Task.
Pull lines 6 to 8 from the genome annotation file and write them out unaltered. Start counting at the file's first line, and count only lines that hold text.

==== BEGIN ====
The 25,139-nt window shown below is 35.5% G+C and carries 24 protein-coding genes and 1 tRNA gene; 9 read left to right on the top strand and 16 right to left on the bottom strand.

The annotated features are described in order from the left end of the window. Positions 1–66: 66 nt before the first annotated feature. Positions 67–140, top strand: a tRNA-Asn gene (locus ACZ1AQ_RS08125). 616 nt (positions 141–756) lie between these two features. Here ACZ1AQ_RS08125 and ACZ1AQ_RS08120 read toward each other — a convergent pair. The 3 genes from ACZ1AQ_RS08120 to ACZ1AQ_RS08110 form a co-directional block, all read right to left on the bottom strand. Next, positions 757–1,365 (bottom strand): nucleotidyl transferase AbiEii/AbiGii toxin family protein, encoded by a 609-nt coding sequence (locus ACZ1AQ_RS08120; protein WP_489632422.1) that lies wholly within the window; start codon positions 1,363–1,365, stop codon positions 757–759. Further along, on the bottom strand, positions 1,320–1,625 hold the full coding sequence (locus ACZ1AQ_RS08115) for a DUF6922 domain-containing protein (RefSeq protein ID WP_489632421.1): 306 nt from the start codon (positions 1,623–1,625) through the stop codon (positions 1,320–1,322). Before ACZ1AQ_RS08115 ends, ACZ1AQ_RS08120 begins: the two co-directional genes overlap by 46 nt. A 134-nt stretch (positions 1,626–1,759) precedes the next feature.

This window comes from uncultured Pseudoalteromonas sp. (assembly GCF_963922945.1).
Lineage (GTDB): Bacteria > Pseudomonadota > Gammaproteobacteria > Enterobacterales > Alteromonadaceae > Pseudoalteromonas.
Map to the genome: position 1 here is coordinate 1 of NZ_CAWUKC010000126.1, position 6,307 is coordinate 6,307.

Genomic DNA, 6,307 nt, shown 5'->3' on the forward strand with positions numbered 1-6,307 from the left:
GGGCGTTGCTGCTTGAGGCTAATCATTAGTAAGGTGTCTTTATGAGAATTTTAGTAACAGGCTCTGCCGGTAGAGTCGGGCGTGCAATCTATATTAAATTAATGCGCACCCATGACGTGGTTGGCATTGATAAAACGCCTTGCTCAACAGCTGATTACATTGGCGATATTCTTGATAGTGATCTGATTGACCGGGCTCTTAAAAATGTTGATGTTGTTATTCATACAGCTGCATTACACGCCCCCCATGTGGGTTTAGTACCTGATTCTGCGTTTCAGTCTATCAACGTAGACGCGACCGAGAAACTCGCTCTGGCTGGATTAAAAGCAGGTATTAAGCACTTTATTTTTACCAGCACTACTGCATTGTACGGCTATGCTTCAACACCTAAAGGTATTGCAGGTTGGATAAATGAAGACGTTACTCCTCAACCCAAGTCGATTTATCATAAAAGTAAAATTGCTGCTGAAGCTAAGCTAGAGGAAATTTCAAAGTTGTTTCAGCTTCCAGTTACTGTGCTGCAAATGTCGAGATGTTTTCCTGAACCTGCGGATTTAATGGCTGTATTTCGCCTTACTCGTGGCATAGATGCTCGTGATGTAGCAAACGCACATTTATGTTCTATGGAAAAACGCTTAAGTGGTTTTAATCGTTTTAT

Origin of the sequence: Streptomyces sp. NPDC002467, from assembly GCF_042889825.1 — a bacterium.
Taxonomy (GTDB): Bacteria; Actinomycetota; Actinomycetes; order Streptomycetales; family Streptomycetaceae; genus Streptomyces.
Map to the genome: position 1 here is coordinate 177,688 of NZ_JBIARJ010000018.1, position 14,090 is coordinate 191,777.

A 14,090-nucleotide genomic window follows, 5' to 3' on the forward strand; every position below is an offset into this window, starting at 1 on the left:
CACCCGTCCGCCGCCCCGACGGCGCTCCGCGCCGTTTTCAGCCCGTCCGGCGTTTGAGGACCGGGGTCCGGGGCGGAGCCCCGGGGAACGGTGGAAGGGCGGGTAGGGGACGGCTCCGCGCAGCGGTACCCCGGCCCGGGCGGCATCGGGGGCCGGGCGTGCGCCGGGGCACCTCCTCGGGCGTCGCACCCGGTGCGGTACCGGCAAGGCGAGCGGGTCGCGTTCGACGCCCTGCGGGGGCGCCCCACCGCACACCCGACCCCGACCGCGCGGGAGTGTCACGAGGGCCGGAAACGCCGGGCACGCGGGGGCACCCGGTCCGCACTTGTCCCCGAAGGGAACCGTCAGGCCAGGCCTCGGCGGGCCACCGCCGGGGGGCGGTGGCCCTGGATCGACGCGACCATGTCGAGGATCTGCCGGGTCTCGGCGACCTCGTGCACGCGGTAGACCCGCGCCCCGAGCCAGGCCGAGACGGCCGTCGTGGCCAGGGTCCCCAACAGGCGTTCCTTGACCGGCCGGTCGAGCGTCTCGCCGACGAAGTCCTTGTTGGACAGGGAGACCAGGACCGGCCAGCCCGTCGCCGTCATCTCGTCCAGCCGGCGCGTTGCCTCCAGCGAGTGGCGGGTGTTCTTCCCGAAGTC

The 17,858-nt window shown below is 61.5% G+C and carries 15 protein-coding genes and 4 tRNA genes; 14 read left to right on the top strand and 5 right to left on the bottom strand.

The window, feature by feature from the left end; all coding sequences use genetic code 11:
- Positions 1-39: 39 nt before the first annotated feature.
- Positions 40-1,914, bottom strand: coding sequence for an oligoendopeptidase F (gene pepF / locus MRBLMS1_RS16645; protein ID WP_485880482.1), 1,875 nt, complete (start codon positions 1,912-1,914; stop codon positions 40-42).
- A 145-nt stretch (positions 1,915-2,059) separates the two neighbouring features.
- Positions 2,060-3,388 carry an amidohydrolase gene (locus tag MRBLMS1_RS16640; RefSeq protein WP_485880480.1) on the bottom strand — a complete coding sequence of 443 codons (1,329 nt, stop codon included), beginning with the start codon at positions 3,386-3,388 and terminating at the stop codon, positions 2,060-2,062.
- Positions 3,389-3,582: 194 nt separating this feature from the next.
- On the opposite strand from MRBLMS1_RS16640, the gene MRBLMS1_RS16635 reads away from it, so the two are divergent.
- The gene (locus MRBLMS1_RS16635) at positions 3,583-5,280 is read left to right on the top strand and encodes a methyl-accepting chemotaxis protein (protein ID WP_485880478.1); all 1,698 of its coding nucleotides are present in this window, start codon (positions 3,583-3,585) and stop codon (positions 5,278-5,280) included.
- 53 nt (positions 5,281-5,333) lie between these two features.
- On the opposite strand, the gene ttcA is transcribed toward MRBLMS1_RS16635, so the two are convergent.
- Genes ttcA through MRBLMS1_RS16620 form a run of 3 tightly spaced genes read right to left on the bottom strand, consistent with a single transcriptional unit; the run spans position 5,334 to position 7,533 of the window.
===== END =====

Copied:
Genomic DNA, 6,307 nt, shown 5'->3' on the forward strand with positions numbered 1-6,307 from the left:
GGGCGTTGCTGCTTGAGGCTAATCATTAGTAAGGTGTCTTTATGAGAATTTTAGTAACAGGCTCTGCCGGTAGAGTCGGGCGTGCAATCTATATTAAATTAATGCGCACCCATGACGTGGTTGGCATTGATAAAACGCCTTGCTCAACAGCTGATTACATTGGCGATATTCTTGATAGTGATCTGATTGACCGGGCTCTTAAAAATGTTGATGTTGTTATTCATACAGCTGCATTACACGCCCCCCATGTGGGTTTAGTACCTGATTCTGCGTTTCAGTCTATCAACGTAGACGCGACCGAGAAACTCGCTCTGGCTGGATTAAAAGCAGGTATTAAGCACTTTATTTTTACCAGCACTACTGCATTGTACGGCTATGCTTCAACACCTAAAGGTATTGCAGGTTGGATAAATGAAGACGTTACTCCTCAACCCAAGTCGATTTATCATAAAAGTAAAATTGCTGCTGAAGCTAAGCTAGAGGAAATTTCAAAGTTGTTTCAGCTTCCAGTTACTGTGCTGCAAATGTCGAGATGTTTTCCTGAACCTGCGGATTTAATGGCTGTATTTCGCCTTACTCGTGGCATAGATGCTCGTGATGTAGCAAACGCACATTTATGTTCTATGGAAAAACGCTTAAGTGGTTTTAATCGTTTTAT

Origin of the sequence: Streptomyces sp. NPDC002467, from assembly GCF_042889825.1 — a bacterium.